This first block "Attic Windows" gave me a little trouble, however it was completely my doing.  I was so adamant against using those templates, that I thought "I'll just measure the dimensions and cut things out that way"  now this works very well for  the squares and rectangles, but the pattern pieces snip off the corners of the triangles, I guess to save you the hassle of snipping corners however this completely threw me off when I tried cutting out my triangles without using the templates.  So there I sat for about a half an hour trying to figure out why this darn block wasn't going together properly!  After the second round with the seam ripper a light bulb went off and I figured out my error.  I had cut the triangles too small, and surprise surprise, things weren't working right.  Lesson learned.  Embrace the templates (at least for the triangles and odd shapes).  After I came to this conclusion, it was smooth sailing!

Farmers Wife QAL #2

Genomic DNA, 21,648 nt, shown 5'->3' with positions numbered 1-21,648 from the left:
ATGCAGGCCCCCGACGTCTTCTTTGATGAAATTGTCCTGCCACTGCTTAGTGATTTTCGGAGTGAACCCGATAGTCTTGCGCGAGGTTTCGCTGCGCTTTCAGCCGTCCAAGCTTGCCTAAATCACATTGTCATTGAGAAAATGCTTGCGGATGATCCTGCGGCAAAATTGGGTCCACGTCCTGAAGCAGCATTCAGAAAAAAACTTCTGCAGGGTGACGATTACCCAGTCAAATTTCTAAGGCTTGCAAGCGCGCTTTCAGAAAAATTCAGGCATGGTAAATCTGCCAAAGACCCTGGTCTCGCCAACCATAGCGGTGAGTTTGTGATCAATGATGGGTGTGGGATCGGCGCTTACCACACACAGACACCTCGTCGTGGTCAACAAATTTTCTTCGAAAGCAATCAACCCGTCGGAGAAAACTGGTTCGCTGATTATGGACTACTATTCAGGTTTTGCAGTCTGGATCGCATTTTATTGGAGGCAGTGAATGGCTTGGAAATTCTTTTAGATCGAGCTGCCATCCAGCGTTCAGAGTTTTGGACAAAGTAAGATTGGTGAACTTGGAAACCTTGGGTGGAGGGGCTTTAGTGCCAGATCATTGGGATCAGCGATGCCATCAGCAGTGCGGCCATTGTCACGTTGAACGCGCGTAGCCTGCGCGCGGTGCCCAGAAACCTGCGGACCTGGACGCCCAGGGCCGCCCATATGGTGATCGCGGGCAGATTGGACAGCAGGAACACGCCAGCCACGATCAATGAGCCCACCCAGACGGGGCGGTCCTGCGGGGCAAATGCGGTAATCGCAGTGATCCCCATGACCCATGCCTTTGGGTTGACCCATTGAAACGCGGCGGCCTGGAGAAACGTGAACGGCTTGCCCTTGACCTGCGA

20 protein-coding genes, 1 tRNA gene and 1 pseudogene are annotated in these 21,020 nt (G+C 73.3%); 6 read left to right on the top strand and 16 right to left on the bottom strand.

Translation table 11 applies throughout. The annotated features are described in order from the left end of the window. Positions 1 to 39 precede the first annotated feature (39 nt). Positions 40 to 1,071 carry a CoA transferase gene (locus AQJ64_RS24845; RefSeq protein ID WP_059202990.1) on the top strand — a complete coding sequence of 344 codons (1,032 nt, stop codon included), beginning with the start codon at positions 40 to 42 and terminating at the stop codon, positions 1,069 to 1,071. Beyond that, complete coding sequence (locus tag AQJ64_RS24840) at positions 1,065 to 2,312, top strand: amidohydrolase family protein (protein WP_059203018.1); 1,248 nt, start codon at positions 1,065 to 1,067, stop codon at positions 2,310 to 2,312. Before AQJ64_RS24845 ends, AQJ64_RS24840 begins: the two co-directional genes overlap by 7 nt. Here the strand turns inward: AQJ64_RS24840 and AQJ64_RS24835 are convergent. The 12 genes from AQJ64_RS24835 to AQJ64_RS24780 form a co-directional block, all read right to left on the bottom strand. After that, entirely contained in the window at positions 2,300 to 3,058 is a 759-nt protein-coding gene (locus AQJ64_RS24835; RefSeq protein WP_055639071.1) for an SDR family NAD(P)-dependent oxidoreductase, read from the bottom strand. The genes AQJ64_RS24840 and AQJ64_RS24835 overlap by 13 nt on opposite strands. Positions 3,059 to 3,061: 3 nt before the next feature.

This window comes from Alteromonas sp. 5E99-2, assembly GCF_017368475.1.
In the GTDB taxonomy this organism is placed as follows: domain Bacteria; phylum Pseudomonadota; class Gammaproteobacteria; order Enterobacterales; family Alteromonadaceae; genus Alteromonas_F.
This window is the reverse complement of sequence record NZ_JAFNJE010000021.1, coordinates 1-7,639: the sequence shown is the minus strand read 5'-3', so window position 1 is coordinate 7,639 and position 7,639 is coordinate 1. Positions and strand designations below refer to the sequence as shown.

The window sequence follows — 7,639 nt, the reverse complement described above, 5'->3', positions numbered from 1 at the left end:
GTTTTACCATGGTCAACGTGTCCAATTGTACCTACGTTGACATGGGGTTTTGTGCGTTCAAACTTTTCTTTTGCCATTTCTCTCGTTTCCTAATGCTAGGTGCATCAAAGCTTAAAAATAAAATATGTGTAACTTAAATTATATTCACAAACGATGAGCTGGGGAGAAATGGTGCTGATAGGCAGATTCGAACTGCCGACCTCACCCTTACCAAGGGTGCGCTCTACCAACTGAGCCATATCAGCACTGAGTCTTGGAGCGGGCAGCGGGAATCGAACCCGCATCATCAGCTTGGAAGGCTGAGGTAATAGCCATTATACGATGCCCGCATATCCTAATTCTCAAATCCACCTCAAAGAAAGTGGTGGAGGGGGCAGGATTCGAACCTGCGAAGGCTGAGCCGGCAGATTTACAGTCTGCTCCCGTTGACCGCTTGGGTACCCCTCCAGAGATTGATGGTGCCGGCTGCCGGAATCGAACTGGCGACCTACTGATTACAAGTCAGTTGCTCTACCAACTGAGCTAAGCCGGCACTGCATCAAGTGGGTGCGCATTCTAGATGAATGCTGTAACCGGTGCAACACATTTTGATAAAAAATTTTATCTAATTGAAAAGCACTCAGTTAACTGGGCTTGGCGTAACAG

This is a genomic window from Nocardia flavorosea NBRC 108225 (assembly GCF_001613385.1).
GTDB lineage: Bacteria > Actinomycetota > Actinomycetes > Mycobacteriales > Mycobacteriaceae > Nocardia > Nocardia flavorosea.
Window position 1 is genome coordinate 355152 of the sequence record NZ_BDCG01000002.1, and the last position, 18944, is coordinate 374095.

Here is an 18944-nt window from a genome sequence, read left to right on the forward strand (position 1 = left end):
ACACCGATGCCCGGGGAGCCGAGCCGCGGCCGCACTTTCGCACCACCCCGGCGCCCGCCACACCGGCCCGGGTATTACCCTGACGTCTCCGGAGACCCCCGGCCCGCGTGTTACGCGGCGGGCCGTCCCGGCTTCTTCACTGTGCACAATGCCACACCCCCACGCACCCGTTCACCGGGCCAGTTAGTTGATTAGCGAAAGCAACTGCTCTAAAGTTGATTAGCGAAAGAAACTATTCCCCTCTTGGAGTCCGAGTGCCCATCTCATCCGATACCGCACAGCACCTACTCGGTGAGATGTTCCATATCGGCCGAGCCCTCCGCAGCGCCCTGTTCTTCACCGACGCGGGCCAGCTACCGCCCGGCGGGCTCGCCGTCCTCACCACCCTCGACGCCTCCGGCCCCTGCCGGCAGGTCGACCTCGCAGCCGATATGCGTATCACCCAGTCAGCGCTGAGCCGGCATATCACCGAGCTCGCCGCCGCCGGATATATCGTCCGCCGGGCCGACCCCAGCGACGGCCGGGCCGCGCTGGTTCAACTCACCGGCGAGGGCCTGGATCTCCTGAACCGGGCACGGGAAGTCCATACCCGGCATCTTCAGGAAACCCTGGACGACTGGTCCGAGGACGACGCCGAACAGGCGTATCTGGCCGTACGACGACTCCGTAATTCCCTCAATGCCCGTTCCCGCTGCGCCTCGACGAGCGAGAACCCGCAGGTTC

Block 2: Autumn Tints.
Farmers Wife QAL #3
Block 3: Basket.
Farmers Wife QAL #4
Block 4: Basket Weave

Farmers Wife QAL #5
Block 5: Bat Wing
Farmers Wife QAL #6
Block 6: Big Dipper

As you can see, I am embracing the scrappiness...I'm hoping that I can keep it controlled, so it doesn't look like a big mess of fabric spit up when all is said and done...111 is a lot of scrappy blocks!  I didn't really plan it, but it kind of just happened that I'm trying to use grey as a constant through out most of the blocks as sort of a background color, or somewhere in the block.

Farmers Wife QAL Blocks 1-6
I just love piecing these little blocks, I, like others dont have much "formal" quilting training with traditional precise piecing like this, so its nice to get some experience, and such a wide variety of blocks to make!  I want to get started on another little project tonight, but part of me is saying "oh just make a few more of these blocks instead..." it's official, I'm addicted.

Wednesday, June 22, 2011

WIP Wednesday {6.22.2011}